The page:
Dostoevsky's storytelling style takes some getting used to. He has a habit of writing along in a scene, and then bringing in some new character, at which point he breaks off to give the reader a history of that particular character. His characters are all fascinating, but what's difficult is that when he's done introducing us to these new characters (and he frequently takes an entire chapter to do so), he drops up right back into the original scene. I'm doing a lot of backtracking to figure out what's going on.
In terms of "getting" the book, I wonder if my regular church attendance over the last fifteen months (beginning shortly after Little Quinn's birth, and continuing despite his passing) has helped me to understand Dostoevsky's spiritual themes, if only to a very small degree. The book's introduction makes clear that Dostoevsky's main themes are the nature of Man and how he relates to God; and right now, I'm in the midst of a section of the book called "The Sensualists", in which we are really delving into the various conflicts within the Karamazov family, conflicts which are almost all really unsavory in nature. Alyosha (the "main" character) is apparently struggling to rise above his family's sensual nature, so the book is right now shaping up to at least be in part about Alyosha's spiritual testing. Or so I think. As I said, I'm only a short way into the book.
For those who have read the book, I've just made the acquaintance of Smerdyakov, Fyodor Karamazov's bastard son, and I remember this passage from my first attempt at reading The Brothers K (not my translation, but it's close enough):
There is a remarkable picture by the painter Kramskoy, called "Contemplation." There is a forest in winter, and on a roadway through the forest, in absolute solitude, stands a peasant in a torn kaftan and bark shoes. He stands, as it were, lost in thought. Yet he is not thinking; he is "contemplating." If anyone touched him he would start and look at one as though awakening and bewildered. It's true he would come to himself immediately; but if he were asked what he had been thinking about, he would remember nothing. Yet probably he has, hidden within himself, the impression which had dominated him during the period of contemplation. Those impressions are dear to him and no doubt he hoards them imperceptibly, and even unconsciously. How and why, of course, he does not know either. He may suddenly, after hoarding impressions for many years, abandon everything and go off to Jerusalem on a pilgrimage for his soul's salvation, or perhaps he will suddenly set fire to his native village, and perhaps do both. There are a good many "contemplatives" among the peasantry.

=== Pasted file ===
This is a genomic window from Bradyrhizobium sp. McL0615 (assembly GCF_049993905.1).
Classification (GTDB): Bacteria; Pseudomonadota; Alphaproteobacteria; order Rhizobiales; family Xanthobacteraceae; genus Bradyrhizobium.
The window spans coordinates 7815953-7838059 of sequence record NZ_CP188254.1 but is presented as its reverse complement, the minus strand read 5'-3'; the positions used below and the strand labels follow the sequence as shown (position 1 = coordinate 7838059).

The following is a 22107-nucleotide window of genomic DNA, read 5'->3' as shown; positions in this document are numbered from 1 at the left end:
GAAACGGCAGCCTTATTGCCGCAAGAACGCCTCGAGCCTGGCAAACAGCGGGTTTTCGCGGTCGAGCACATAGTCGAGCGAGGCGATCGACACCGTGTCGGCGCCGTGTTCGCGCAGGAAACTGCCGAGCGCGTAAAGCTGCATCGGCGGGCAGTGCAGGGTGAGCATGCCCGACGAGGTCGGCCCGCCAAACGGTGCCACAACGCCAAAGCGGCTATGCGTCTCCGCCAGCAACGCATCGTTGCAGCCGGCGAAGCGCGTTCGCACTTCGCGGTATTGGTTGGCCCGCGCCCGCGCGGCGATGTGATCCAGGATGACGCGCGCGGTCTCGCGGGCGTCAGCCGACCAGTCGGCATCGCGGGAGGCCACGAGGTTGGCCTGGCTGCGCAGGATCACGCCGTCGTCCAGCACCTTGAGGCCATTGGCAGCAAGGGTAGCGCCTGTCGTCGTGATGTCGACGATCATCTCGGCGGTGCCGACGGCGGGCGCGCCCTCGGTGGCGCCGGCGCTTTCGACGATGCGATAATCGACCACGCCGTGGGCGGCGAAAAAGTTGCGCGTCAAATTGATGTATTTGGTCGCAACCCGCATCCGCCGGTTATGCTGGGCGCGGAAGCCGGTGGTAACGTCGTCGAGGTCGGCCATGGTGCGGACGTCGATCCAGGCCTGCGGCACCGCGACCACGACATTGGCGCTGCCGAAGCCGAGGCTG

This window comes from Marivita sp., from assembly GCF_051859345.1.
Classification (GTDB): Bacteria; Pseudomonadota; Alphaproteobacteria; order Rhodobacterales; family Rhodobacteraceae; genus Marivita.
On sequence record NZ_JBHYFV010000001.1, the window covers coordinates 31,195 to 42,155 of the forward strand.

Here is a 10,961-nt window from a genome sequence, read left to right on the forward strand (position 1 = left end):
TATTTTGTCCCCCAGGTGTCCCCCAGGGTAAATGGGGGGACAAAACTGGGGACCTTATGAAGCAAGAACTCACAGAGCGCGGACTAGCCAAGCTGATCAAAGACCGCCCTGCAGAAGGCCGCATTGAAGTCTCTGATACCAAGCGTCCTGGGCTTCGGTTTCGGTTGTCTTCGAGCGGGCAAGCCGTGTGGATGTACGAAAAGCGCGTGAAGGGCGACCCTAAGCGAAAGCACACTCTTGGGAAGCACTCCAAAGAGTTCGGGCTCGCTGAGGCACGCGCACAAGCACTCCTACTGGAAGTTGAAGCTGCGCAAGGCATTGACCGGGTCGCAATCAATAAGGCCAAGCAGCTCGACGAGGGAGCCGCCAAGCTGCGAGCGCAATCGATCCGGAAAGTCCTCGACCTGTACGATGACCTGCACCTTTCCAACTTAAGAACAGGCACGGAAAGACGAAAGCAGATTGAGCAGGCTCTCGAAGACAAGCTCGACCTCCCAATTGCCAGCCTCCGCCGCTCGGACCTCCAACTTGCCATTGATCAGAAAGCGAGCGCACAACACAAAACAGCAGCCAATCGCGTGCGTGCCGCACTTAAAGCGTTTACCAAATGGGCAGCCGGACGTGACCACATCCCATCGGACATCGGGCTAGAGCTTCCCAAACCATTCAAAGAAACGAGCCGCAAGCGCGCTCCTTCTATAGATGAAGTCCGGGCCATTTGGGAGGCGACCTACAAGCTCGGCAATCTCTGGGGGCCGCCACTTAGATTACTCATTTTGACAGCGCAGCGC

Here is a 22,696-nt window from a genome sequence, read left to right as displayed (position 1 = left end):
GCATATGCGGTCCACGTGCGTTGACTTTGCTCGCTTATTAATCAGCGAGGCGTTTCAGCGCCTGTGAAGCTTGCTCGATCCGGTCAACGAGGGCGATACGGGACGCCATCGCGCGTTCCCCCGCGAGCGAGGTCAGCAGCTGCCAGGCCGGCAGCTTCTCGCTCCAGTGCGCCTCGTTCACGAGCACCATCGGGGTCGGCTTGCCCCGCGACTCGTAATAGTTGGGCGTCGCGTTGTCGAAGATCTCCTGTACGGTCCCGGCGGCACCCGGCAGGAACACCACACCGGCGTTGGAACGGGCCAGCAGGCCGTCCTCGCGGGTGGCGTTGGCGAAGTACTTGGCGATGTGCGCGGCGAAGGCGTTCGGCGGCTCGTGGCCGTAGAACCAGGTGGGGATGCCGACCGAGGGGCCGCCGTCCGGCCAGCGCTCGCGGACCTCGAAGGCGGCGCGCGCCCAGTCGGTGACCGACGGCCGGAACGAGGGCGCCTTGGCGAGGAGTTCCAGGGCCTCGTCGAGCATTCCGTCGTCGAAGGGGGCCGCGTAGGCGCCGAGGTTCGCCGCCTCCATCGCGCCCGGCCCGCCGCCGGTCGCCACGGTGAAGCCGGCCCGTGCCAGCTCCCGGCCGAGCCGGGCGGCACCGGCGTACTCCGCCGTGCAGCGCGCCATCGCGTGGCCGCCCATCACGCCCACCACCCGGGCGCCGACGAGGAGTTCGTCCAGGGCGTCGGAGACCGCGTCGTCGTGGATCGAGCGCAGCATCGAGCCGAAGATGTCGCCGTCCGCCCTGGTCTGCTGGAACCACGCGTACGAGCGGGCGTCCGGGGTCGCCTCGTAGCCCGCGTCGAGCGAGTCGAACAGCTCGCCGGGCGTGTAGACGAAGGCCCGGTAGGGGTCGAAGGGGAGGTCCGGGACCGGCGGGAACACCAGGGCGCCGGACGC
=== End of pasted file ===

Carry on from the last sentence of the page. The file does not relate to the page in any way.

I love how Dostoevsky reaches into the visual art of his time to make a further illustrative point about his character. It interests me that, in using words to describe Smerdyakov, Dostoevsky turns to using more words to describe a visual painting that illustrates his point, since he couldn't assume that many of his readers at all would have seen this particular painting.
And yes, it's a real painting. Here it is (via):
I've found that what makes reading older literary works difficult, for me, isn't so much the often antiquated language but the allusions to cultural artifacts that would have been well known in the author's time, but are little-known today.